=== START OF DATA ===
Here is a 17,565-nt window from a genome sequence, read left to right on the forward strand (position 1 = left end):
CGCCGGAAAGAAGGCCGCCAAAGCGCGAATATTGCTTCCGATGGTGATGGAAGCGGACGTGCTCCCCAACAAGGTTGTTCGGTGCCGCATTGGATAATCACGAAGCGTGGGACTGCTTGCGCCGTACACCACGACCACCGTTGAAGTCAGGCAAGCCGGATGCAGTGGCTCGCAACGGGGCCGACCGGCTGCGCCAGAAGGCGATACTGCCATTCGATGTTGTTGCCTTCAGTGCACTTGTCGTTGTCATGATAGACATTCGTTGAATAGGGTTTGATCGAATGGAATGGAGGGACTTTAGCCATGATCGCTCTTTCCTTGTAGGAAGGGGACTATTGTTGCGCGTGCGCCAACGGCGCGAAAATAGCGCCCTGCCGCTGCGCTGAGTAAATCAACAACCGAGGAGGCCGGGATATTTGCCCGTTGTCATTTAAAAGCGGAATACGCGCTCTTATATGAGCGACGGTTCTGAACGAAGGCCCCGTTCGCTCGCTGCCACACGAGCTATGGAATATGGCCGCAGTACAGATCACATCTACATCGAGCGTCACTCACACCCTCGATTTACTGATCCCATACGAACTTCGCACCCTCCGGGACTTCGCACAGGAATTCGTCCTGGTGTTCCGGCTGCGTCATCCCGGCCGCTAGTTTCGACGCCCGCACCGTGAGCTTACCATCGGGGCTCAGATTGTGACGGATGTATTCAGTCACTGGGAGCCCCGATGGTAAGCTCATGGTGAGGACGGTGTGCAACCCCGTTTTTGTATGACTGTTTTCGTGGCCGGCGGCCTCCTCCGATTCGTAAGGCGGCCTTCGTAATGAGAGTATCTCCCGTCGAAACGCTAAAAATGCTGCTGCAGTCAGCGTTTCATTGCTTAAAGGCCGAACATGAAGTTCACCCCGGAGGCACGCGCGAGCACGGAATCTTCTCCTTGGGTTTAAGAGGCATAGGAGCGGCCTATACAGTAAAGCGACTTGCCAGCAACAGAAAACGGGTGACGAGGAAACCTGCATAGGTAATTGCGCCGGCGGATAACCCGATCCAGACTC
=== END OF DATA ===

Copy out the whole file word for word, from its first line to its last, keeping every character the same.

Here is a 17,565-nt window from a genome sequence, read left to right on the forward strand (position 1 = left end):
CGCCGGAAAGAAGGCCGCCAAAGCGCGAATATTGCTTCCGATGGTGATGGAAGCGGACGTGCTCCCCAACAAGGTTGTTCGGTGCCGCATTGGATAATCACGAAGCGTGGGACTGCTTGCGCCGTACACCACGACCACCGTTGAAGTCAGGCAAGCCGGATGCAGTGGCTCGCAACGGGGCCGACCGGCTGCGCCAGAAGGCGATACTGCCATTCGATGTTGTTGCCTTCAGTGCACTTGTCGTTGTCATGATAGACATTCGTTGAATAGGGTTTGATCGAATGGAATGGAGGGACTTTAGCCATGATCGCTCTTTCCTTGTAGGAAGGGGACTATTGTTGCGCGTGCGCCAACGGCGCGAAAATAGCGCCCTGCCGCTGCGCTGAGTAAATCAACAACCGAGGAGGCCGGGATATTTGCCCGTTGTCATTTAAAAGCGGAATACGCGCTCTTATATGAGCGACGGTTCTGAACGAAGGCCCCGTTCGCTCGCTGCCACACGAGCTATGGAATATGGCCGCAGTACAGATCACATCTACATCGAGCGTCACTCACACCCTCGATTTACTGATCCCATACGAACTTCGCACCCTCCGGGACTTCGCACAGGAATTCGTCCTGGTGTTCCGGCTGCGTCATCCCGGCCGCTAGTTTCGACGCCCGCACCGTGAGCTTACCATCGGGGCTCAGATTGTGACGGATGTATTCAGTCACTGGGAGCCCCGATGGTAAGCTCATGGTGAGGACGGTGTGCAACCCCGTTTTTGTATGACTGTTTTCGTGGCCGGCGGCCTCCTCCGATTCGTAAGGCGGCCTTCGTAATGAGAGTATCTCCCGTCGAAACGCTAAAAATGCTGCTGCAGTCAGCGTTTCATTGCTTAAAGGCCGAACATGAAGTTCACCCCGGAGGCACGCGCGAGCACGGAATCTTCTCCTTGGGTTTAAGAGGCATAGGAGCGGCCTATACAGTAAAGCGACTTGCCAGCAACAGAAAACGGGTGACGAGGAAACCTGCATAGGTAATTGCGCCGGCGGATAACCCGATCCAGACTC